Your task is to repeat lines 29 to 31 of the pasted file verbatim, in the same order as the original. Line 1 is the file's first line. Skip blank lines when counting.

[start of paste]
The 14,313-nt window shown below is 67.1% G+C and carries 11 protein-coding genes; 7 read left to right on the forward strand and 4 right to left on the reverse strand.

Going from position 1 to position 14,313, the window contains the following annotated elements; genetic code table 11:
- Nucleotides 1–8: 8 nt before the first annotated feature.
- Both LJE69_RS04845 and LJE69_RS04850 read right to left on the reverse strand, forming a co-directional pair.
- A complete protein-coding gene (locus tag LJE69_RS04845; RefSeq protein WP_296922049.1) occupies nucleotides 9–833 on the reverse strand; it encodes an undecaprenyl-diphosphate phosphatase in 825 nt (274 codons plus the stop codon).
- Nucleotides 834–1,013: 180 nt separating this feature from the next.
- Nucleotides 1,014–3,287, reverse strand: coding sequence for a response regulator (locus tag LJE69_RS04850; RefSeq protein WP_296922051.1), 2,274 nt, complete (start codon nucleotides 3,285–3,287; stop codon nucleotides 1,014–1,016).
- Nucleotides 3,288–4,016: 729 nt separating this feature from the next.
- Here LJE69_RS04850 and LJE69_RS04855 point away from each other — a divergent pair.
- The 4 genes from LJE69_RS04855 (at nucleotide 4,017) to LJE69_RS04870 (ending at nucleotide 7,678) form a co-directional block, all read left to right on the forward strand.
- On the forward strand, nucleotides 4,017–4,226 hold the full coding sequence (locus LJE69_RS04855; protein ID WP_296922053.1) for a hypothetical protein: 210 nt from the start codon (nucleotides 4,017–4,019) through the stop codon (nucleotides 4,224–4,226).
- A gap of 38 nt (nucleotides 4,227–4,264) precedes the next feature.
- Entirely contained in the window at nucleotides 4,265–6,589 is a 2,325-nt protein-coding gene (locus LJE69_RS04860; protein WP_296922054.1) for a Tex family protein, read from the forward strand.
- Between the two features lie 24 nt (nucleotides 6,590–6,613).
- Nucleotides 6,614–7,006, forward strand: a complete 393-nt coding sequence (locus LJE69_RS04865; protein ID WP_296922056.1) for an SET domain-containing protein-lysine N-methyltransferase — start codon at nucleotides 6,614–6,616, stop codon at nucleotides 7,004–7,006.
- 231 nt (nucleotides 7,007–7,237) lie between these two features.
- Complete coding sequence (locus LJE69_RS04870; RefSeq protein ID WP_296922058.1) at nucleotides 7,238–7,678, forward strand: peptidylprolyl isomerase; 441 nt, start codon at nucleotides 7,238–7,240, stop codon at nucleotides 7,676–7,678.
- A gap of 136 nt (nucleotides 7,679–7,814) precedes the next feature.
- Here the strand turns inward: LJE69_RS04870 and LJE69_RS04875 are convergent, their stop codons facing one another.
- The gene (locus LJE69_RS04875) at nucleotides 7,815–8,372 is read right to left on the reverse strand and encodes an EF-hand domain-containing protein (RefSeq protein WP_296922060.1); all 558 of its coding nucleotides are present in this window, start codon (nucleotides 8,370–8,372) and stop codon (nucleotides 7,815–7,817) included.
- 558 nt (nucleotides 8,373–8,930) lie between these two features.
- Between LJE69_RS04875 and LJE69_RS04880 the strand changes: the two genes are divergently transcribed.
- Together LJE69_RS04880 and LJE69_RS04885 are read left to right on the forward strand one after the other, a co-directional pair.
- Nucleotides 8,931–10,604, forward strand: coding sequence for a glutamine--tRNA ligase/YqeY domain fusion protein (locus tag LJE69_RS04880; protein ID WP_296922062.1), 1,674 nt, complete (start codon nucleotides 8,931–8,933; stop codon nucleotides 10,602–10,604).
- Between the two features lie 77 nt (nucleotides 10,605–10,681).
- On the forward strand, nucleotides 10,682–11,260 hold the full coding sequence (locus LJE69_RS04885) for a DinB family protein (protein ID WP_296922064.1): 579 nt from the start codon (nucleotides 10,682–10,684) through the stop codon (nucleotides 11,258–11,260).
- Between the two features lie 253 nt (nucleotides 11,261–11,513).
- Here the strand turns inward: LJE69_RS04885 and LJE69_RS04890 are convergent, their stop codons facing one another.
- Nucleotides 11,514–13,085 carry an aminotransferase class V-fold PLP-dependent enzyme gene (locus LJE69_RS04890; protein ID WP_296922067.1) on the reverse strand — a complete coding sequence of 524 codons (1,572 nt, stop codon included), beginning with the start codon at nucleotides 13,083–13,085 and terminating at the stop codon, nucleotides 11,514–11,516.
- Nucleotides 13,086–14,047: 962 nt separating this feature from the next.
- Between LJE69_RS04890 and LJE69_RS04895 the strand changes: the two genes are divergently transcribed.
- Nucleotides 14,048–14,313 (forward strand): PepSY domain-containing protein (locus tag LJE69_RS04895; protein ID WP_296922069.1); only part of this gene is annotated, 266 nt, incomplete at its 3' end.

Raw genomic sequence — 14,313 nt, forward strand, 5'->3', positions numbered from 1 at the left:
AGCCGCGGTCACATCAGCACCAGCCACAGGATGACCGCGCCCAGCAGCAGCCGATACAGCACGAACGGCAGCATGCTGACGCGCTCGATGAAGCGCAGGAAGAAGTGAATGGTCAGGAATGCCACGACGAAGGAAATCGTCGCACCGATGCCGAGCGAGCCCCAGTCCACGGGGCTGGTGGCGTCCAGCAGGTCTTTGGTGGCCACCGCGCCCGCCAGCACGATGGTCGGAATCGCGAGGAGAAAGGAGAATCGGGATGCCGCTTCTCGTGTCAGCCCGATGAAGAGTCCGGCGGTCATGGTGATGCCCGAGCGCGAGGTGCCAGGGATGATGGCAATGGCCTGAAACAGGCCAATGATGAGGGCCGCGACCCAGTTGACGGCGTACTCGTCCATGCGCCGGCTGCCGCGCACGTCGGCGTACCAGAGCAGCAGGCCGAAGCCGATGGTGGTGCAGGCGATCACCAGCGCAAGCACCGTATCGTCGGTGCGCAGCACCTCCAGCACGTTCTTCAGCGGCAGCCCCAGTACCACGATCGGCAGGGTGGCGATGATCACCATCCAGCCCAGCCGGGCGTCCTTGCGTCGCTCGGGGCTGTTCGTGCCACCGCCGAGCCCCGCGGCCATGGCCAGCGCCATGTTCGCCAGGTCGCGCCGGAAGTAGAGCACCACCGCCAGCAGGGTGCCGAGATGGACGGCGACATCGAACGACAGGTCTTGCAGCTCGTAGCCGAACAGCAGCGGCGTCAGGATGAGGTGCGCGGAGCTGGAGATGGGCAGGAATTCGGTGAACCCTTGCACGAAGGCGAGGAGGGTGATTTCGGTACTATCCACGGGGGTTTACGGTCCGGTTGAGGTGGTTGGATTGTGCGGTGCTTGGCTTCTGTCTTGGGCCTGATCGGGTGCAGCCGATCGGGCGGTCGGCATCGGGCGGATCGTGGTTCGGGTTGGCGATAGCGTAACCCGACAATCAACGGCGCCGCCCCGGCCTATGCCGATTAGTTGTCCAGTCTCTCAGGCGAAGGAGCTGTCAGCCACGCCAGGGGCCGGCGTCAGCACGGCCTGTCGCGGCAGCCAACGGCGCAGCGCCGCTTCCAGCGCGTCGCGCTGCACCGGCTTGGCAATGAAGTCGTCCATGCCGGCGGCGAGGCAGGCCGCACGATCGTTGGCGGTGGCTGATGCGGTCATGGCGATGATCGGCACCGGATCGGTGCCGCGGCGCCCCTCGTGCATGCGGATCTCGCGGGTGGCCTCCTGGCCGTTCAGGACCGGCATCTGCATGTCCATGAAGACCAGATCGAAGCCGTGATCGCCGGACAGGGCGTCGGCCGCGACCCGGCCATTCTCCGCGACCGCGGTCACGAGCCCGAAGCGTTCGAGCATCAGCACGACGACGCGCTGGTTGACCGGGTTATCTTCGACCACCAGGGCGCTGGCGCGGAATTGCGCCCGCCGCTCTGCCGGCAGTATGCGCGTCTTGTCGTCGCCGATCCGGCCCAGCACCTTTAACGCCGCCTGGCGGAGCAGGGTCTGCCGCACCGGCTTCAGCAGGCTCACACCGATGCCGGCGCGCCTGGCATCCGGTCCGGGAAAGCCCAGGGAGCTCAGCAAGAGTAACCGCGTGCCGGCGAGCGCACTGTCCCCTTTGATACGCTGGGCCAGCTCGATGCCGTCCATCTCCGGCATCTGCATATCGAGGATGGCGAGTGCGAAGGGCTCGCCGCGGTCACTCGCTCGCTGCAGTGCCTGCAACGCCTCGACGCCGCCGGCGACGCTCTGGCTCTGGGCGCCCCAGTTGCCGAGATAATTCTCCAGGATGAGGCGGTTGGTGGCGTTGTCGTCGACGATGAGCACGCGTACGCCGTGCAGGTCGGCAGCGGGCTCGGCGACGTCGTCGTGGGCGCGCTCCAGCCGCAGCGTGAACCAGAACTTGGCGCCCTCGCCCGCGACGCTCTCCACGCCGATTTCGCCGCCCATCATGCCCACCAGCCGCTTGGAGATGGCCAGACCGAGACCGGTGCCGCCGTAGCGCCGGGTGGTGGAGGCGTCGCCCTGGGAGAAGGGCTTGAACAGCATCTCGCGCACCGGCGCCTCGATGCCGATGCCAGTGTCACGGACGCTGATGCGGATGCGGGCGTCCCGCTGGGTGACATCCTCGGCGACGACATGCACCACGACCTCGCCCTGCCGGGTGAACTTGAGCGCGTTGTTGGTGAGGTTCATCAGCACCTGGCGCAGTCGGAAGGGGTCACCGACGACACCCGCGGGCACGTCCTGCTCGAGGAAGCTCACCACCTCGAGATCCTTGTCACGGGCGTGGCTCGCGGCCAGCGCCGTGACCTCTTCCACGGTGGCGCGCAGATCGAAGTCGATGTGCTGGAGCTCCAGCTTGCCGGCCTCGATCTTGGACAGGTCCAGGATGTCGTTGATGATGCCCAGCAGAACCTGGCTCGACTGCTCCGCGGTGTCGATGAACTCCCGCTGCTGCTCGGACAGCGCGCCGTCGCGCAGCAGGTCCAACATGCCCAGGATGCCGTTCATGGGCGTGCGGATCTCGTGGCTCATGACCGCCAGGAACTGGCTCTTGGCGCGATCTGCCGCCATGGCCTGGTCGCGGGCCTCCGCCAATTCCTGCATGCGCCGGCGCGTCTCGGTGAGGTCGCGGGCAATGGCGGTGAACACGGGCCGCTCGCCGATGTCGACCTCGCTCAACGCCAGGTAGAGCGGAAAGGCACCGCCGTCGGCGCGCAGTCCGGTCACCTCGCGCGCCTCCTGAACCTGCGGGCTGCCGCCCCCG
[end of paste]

- Nucleotides 11,514–13,085 carry an aminotransferase class V-fold PLP-dependent enzyme gene (locus LJE69_RS04890; protein ID WP_296922067.1) on the reverse strand — a complete coding sequence of 524 codons (1,572 nt, stop codon included), beginning with the start codon at nucleotides 13,083–13,085 and terminating at the stop codon, nucleotides 11,514–11,516.
- Nucleotides 13,086–14,047: 962 nt separating this feature from the next.
- Between LJE69_RS04890 and LJE69_RS04895 the strand changes: the two genes are divergently transcribed.